The debate over the constitutionality of Indiana’s right-to-work law may finally be over. In Zoeller v Sweeney (No. 45S00-1309-PL-596, November 6, 2014), the Indiana Supreme Court reversed a lower court ruling that had held Indiana’s right-to-work statute unconstitutional. Charles B. Baldwin and Todd M. Nierman, shareholders in the Indianapolis office of Ogletree Deakins filed an amicus curiae brief to the Indiana Supreme Court on behalf of the Indiana Legal Foundation. The court ruled that the law does not constitute a demand by the State of Indiana that a union provide its services free to workers who do not pay dues, and therefore the law is constitutional. The court reversed the ruling of a Lake County, Indiana state court judge.
Indiana’s right-to-work law was signed by former Indiana Governor Mitch Daniels on February 2, 2012. The law prohibits unions and employers from entering into collective bargaining agreements under which employees are required to join a union or to pay dues to a union. Three lawsuits were filed challenging the law’s constitutionality under both the U.S. and Indiana constitutions.
One suit was filed by the International Union of Operating Engineers, Local 150 in a federal district court. On September 2, 2014, the Seventh Circuit Court of Appeals upheld the district court’s dismissal of that case under the U.S. constitution (Sweeney v. Pence). The other cases were filed in state court in Lake County, Indiana by the International Union of Operating Engineers, Local 150 and the United Steelworkers union respectively. On September 13, 2013, the state court judge in the Operating Engineers case (Sweeney v. Zoeller) ruled the law unconstitutional under the Indiana Constitution. On July 17, 2014, in the Steelworkers case (Steelworkers v. Zoeller), a different judge in Lake County also ruled the law unconstitutional on the same grounds. The courts ruled that the law violates a somewhat unique provision of Indiana’s constitution that prohibits the state from demanding that services be rendered without just compensation. Both cases were appealed by the State of Indiana directly to the Indiana Supreme Court.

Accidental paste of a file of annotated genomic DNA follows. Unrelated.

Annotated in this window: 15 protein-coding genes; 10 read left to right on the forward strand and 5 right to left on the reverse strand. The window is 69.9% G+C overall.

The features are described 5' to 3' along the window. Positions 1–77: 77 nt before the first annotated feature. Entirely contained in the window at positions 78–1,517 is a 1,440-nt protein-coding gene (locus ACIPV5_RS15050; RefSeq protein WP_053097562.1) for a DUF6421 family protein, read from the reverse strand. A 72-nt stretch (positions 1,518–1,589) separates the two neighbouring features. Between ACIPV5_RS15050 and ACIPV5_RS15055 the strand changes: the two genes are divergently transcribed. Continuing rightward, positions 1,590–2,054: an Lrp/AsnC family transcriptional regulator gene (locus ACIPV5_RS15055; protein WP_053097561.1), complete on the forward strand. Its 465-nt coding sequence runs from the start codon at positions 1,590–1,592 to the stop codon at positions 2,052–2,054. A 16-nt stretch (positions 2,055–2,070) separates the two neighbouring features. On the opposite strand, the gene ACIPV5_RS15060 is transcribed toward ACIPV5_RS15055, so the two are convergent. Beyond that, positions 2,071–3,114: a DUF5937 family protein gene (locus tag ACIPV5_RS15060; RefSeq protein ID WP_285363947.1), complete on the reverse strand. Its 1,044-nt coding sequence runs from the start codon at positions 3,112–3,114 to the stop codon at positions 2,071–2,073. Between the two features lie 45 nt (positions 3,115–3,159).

The Steelworkers case is fully briefed and remains pending at the court. Since it presents the same issue ruled upon in the Operating Engineers case, one would assume the Steelworkers case will be dismissed on the same grounds without oral argument.
Any time a new labor law is passed and then challenged on constitutional grounds, unions and employers directly impacted by the law are left to charter murky waters without direction. In the case of Indiana’s right-to-work law, labor and management relations could not be put on hold. Unions and employers continued to bargain collectively for new agreements during the pendency of the litigation over the constitutionality of the law. This has made for some difficult and, at times, impossible negotiations. With this issue now settled, unions and employers can come to the bargaining table with a common understanding of the law under which they are negotiating. That is a good thing regardless of one’s perspective on the right-to-work debate.